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Preserving Our History With The Victoria Battery & Museum Society Inc.

Concrete cyanide tank stands reminiscent of ancient ruins are among the remains of the Victoria Battery at Waikino. Constructed on the south bank of the Ohinemuri River, it’s easily accessible from the Hauraki Rail Trail. 

The Battery was constructed by the Waihi Goldmining Company from 1897 to crush ore from the Martha Mine. Drawn by steam locomotives, 40 skip wagons each loaded with 1 1/2 tonne of quartz ore were hauled to the Battery site. There would be 14 trains daily.


Photo credit: Caleb Bird - Victoria Battery


The Waihi Gold Company built a weir across the Ohinemuri River 6 km from the Battery Site, and built a canal to bring the water that would run the machinery until other forms of power were developed on the site.

Once completed, the Battery with 200 stamps was the largest quartz crushing plant for gold extraction in Australasia. It was capable of crushing over 812 tonnes of ore each day to the consistency of sand. About 200 people on average, were employed at the Battery whilst in operation.

The Martha Mine closed in 1952, however work continued at the Battery until 1955 when buildings and machinery were dismantled. The ruins of the Battery are now managed by the Department of Conservation, and the site is a feature on the Karangahake Historic Walkway.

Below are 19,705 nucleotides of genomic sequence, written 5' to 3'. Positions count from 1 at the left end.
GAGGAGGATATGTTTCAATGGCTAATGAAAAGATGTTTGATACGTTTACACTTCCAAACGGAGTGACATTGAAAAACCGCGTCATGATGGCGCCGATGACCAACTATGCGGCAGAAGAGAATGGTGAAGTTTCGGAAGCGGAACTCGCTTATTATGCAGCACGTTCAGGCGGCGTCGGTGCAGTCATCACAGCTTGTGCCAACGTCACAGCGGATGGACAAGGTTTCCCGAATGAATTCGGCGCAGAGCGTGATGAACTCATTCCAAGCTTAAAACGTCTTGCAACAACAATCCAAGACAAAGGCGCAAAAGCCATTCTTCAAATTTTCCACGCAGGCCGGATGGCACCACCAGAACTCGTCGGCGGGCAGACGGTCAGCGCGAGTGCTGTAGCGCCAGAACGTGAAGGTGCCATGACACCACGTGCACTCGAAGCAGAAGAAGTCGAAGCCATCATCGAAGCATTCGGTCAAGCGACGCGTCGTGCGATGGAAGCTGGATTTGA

We asked Kerry Single from the Victoria Battery & Museum Society Inc. to tell us what visitors to the site can expect today, and about their work to preserve the history of the Battery.


Photo: Victoria Battery Museum 


What can visitors to the Victoria Battery expect to see and do?

Today visitors can wander around the relics of the Old Processing site or take a tour in the Tram pulled by old mining engines. Visitors can also take a tour of the Museum to hear and see a visual history of the site in the Old Transformer Building.

There are also tours under the kilns which help you imagine what it was like working there when the kilns were burning. You can walk across the top of the kilns and look down on where the ore was heated up which made it easier to crush.


Photo: A Tour in the Tram


What makes the Victoria Battery and its history fascinating for visitors?

A visit to the Battery is real Kiwi history of industrial development and the processing of quartz rock to produce gold and silver without the help of Google or the modern trappings of life today.


Tell us about the work the society undertakes to preserve the history of the Victoria Battery.

The Society brings together the stories and images that tell the story of the Victoria Battery and its importance to the life and development of Waikino and Waihi.

This is slowly being put into digital form, so they can be preserved and accessed by those wanting to learn. It is also about preserving and demonstrating some of the equipment that was used, so visitors can get a feel for what life might have been like over 100 years ago.


Photo: Victoria Battery Museum 


Who makes up your volunteers and can anyone get involved?